Modi finds his mojo
India, according to its many skeptics, will never change. It is too messy, too unwieldy—perhaps too democratic—to emulate China as a driver of global growth. For all the hoopla that greeted Narendra Modi’s election in 2014, little changed for the better during his first two years in charge: the new government failed to pass “big bang” reforms, banks stopped lending, and investment slumped. Critics accused Modi of being all talk and no action.
After a summer of reform, those critics must now eat their words. The Goods and Services Tax bill, passed in August, is one of the most significant pieces of legislation since Indian independence. The adoption of inflation targeting— cemented into law last month and overseen by a quasiindependent monetary policy committee—means the central bank is no longer in thrall to the government. A new bankruptcy code, passed in May, is a key step to help clean up bank balance sheets. Moves to scrap onerous foreign investment regulations have helped push India to the top of the global FDI rankings for greenfield projects, ahead of China. And, crucially, efforts to nurture a spirit of competition and enterprise among India’s 29 states are bearing fruit. It is still early days, but investors should start to take India seriously.
It is difficult to overplay the significance of the GST. By creating a unified tax system that will allow goods to move freely across states, it promises to transform India’s fragmented economy into a genuine common market. In time, this could add as much as 2pp to annual economic growth. Passing the GST bill required Modi to bring both the opposition and India’s 29 state governments on board, proving that his government has the political capital to get things done. The GST Council will meet over the next few weeks to finalize a deal that should allow GST to be operational by April.
More important for India’s immediate growth prospects are reforms to ease pressure on its struggling banks. The bankruptcy code should, in theory, enable lenders to recover funds more quickly from stalled infrastructure projects— vital, as these are the biggest source of stressed assets. Meanwhile, efforts to liberalise the bond market will help banks to meet tough capital requirements, thereby freeingup capital for loans. As banks recognize NPLs, restructure loans and repossess assets, we expect India’s stalled investment cycle to turn in the second half of next year.
Areas where the central government have so far failed to make much headway include land and labour reform. A new bill that would no longer require firms to seek central permission to lay off large numbers of workers could be presented to parliament in November, as Modi seeks to ride the momentum gained from the GST. Since vigorous protests are a certainty, it would be no surprise if it fails. But the growing power of India’s states, boosted by New Delhi’s devolution of fiscal powers to state governments, means that reform of factor markets will happen anyway. Modi is allowing states to alter, or even bend, centrally-mandated rules such that ambitious local ministers can seize the initiative.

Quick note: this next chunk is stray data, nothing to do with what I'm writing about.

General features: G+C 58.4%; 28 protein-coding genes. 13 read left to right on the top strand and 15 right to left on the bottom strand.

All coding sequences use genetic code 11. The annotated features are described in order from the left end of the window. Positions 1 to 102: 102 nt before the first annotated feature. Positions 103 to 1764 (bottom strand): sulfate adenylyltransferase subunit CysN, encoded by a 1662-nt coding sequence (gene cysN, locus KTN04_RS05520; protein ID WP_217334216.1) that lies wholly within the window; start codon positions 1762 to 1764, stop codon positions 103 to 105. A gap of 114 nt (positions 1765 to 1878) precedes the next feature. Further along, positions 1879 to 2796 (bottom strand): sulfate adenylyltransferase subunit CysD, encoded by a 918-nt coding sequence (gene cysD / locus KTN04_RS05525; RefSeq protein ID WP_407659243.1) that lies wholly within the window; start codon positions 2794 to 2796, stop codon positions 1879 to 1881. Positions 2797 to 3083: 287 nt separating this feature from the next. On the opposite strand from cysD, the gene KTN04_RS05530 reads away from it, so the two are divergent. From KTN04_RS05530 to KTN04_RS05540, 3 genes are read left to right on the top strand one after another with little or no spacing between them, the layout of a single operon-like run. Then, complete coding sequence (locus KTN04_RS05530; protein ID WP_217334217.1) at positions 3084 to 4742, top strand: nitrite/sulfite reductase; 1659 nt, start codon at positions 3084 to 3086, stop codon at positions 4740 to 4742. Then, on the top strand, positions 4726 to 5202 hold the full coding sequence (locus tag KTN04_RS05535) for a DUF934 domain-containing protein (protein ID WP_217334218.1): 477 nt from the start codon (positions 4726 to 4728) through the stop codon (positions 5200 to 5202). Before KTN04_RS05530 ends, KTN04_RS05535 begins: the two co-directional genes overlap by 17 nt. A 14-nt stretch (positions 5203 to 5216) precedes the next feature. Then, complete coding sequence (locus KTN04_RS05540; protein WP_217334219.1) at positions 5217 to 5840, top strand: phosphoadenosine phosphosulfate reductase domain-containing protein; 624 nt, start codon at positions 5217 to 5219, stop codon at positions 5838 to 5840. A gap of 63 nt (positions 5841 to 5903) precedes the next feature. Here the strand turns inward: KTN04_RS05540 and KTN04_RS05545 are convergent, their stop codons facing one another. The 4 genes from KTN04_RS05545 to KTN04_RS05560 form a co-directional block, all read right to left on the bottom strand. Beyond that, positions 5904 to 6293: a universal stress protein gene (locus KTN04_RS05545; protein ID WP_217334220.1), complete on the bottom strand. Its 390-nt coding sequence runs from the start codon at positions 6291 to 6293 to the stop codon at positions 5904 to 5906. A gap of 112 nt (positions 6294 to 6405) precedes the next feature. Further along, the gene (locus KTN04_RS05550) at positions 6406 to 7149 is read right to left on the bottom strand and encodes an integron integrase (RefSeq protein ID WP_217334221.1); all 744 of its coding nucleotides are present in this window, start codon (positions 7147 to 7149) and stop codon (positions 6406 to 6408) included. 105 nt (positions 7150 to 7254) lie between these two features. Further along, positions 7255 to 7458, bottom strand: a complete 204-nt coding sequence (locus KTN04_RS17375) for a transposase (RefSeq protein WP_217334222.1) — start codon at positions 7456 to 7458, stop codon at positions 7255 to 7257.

Take labour legislation, which is the shared responsibility of both the centre and the states. Federal law requires firms with more than 100 employees to seek permission from the centre before they lay off workers. But the states of Rajasthan and Madhya Pradesh have amended their laws to push that figure up to 300 employees. And in the state of Telangana, ministers claim that restrictive national labour laws do not apply in its many special economic zones, where it has implemented a more liberal regime.
Modi is popular among the more forward-thinking state governments, even those that are not aligned with the BJP. Despite being mocked by liberal commentators for gallivanting around the world as a trumped-up travelling salesman, state-level ministers say Modi’s foreign trips have succeeded in establishing that India is open for business. The “Make in India” campaign has focused their attention on attracting foreign investment. A handful of states have long courted foreign companies—Modi’s home state of Gujarat is an obvious example—but that mindset is now spreading across the country.
Business people I spoke to in India earlier this month were upbeat. “We’ve done more business in the last 10 months than in the previous seven years,” the president of Boeing India told me. In progressive states like Telangana, which has attracted a flurry of big foreign investments over the past year, the word on the street is that 2017 will be even better. After initially struggling to live up to unrealistic expectations, Modi has finally found his mojo.